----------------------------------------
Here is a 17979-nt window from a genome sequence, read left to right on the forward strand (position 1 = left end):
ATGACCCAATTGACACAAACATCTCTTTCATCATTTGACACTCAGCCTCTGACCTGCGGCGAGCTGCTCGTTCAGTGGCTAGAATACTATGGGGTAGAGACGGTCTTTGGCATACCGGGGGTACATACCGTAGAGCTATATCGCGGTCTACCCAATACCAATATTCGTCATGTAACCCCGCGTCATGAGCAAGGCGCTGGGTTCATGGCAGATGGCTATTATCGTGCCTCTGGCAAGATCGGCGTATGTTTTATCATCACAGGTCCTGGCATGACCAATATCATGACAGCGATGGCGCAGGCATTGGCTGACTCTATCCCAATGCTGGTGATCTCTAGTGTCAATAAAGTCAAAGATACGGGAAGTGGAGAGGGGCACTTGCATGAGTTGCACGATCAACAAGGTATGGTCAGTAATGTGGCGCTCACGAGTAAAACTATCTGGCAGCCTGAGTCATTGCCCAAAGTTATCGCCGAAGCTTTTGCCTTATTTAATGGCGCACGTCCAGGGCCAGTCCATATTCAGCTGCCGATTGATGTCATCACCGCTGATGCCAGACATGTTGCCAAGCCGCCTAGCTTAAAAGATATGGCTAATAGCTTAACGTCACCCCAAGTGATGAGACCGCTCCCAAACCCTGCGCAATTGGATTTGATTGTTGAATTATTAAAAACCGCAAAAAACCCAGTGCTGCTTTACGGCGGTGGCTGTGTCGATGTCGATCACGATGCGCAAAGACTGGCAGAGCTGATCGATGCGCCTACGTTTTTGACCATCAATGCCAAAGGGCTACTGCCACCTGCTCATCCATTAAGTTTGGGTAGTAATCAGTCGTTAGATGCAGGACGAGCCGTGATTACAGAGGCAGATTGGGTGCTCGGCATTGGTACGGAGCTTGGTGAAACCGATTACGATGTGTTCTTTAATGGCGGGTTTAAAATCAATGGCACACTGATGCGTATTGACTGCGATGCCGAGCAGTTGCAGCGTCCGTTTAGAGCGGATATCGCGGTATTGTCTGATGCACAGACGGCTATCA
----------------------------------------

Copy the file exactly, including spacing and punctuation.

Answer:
Here is a 17979-nt window from a genome sequence, read left to right on the forward strand (position 1 = left end):
ATGACCCAATTGACACAAACATCTCTTTCATCATTTGACACTCAGCCTCTGACCTGCGGCGAGCTGCTCGTTCAGTGGCTAGAATACTATGGGGTAGAGACGGTCTTTGGCATACCGGGGGTACATACCGTAGAGCTATATCGCGGTCTACCCAATACCAATATTCGTCATGTAACCCCGCGTCATGAGCAAGGCGCTGGGTTCATGGCAGATGGCTATTATCGTGCCTCTGGCAAGATCGGCGTATGTTTTATCATCACAGGTCCTGGCATGACCAATATCATGACAGCGATGGCGCAGGCATTGGCTGACTCTATCCCAATGCTGGTGATCTCTAGTGTCAATAAAGTCAAAGATACGGGAAGTGGAGAGGGGCACTTGCATGAGTTGCACGATCAACAAGGTATGGTCAGTAATGTGGCGCTCACGAGTAAAACTATCTGGCAGCCTGAGTCATTGCCCAAAGTTATCGCCGAAGCTTTTGCCTTATTTAATGGCGCACGTCCAGGGCCAGTCCATATTCAGCTGCCGATTGATGTCATCACCGCTGATGCCAGACATGTTGCCAAGCCGCCTAGCTTAAAAGATATGGCTAATAGCTTAACGTCACCCCAAGTGATGAGACCGCTCCCAAACCCTGCGCAATTGGATTTGATTGTTGAATTATTAAAAACCGCAAAAAACCCAGTGCTGCTTTACGGCGGTGGCTGTGTCGATGTCGATCACGATGCGCAAAGACTGGCAGAGCTGATCGATGCGCCTACGTTTTTGACCATCAATGCCAAAGGGCTACTGCCACCTGCTCATCCATTAAGTTTGGGTAGTAATCAGTCGTTAGATGCAGGACGAGCCGTGATTACAGAGGCAGATTGGGTGCTCGGCATTGGTACGGAGCTTGGTGAAACCGATTACGATGTGTTCTTTAATGGCGGGTTTAAAATCAATGGCACACTGATGCGTATTGACTGCGATGCCGAGCAGTTGCAGCGTCCGTTTAGAGCGGATATCGCGGTATTGTCTGATGCACAGACGGCTATCA